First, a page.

Have you been thinking about introducing a uniform into your team for a while now, but you’ve been getting resistance from your staff? This article will give you three strategies to help educate and engage them and hopefully convince them that uniforms are a good idea.
Educate them on “the why”
Involve your staff
1. Baby Steps
Change can be difficult at the best of times, so if you are coming from a high degree of individualism in your corporate culture, it’s understandable there will be some resistance to change. If eventually your vision is to have consistent, compulsory uniforms across all areas of the business – start small. Take incremental steps towards introducing a uniform by giving them one item to wear, such as a branded polo or jacket, and ask they wear it to client meetings or during colder weather.
2. Educate them on “the why”
In any change program, understanding and being on board with “the why” is going to motivate behaviour change much better than insisting they make a change. Explain to staff why introducing a uniform is going to be a positive thing for everyone. Each company will have different reasons for having a uniform, such as flattening hierarchy, increasing professionalism to customers, to help customer identification, increase brand awareness or to enhance team morale. Also make them aware of the financial benefits, and the time they will save having to choose an outfit each day. Talk to them about the uniform policy and specifically how it will work. Demonstrate how competitors are managing their uniforms. This is a great time to reinforce your vision and mission for the company and inspire the team. Show some examples of what you are thinking the uniforms will look like, and share some samples. Invite them into the process and select a few influential members of staff to be advocates for the project.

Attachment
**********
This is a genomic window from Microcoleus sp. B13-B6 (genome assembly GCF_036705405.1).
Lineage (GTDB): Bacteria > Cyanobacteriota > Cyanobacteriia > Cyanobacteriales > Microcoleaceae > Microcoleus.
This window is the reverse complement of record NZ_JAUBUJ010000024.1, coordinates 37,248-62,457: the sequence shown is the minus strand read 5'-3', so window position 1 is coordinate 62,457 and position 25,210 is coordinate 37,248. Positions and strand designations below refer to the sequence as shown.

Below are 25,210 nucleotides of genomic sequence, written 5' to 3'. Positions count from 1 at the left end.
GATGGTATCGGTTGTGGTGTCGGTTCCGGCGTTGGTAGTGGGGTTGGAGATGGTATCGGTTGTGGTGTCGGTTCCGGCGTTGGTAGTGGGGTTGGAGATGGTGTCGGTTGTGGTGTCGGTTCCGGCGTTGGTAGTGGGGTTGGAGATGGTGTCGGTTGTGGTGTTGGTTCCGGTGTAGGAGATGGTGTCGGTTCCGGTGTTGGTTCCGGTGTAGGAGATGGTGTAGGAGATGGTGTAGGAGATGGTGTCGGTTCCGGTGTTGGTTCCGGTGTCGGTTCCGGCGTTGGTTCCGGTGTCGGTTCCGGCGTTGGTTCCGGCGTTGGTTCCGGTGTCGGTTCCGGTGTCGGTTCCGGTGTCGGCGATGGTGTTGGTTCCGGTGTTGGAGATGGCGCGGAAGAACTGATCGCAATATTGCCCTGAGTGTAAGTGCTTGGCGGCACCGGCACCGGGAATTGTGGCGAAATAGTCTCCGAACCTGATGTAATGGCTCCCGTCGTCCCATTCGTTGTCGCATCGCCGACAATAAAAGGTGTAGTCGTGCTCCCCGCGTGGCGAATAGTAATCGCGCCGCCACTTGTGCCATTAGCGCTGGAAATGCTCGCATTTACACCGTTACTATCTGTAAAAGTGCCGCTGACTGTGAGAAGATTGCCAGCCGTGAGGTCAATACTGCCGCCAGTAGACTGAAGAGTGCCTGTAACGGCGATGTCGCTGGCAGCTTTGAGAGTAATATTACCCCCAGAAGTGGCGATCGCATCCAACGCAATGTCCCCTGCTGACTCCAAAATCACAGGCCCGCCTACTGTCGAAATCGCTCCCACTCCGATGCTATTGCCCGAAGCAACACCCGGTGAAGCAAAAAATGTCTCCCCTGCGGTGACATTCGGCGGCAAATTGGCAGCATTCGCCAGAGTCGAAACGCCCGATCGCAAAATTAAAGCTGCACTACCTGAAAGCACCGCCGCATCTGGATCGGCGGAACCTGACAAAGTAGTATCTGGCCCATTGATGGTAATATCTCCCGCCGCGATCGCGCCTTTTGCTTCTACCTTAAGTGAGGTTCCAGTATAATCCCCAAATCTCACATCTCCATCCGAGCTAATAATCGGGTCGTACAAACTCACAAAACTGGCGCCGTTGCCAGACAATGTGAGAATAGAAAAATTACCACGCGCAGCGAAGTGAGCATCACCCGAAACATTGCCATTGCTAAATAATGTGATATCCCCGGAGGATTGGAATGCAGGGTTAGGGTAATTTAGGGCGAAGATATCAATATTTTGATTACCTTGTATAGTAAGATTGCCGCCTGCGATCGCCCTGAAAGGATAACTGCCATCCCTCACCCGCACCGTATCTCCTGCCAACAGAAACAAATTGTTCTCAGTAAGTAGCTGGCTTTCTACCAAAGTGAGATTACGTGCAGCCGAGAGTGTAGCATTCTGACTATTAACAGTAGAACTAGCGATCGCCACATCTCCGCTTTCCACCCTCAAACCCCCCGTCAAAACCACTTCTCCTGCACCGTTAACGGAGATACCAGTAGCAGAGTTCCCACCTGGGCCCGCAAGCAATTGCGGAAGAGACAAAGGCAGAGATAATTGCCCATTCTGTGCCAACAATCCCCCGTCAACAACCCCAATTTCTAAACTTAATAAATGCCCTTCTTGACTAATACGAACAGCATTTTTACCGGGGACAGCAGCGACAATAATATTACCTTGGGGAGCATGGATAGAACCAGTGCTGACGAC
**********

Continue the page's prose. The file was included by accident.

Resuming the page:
3. Involve your staff
Some managers are hesitant to do this as they think it will open a can of worms. Make it an inclusive process and take their feedback onboard when making the final decision. How you approach this process will be up to your business, your vision and your staff culture. If you want a uniformed look, staff will have to vote on which items they prefer. If you want to promote a more flexible approach to uniforms, and foster the individuality and creativity of your staff, opt for a range of items they can mix and match to create different looks each day, while still looking consistent with the rest of the team. Remember when selecting uniforms, you need to be mindful of your staff’s body shapes, tastes and preferences – which can vary massively. Once you have narrowed down a style that you feel will good on all body shapes, we recommend you order one in every size for your staff to try on in person. This will help them feel engaged and comfortable about finding a fit they feel comfortable in. Keep the communication high at this time, and give frequent, relevant updates on the projects progress.
Check out our 10 Questions to Ask Your Staff Before Designing a Corporate Uniform post.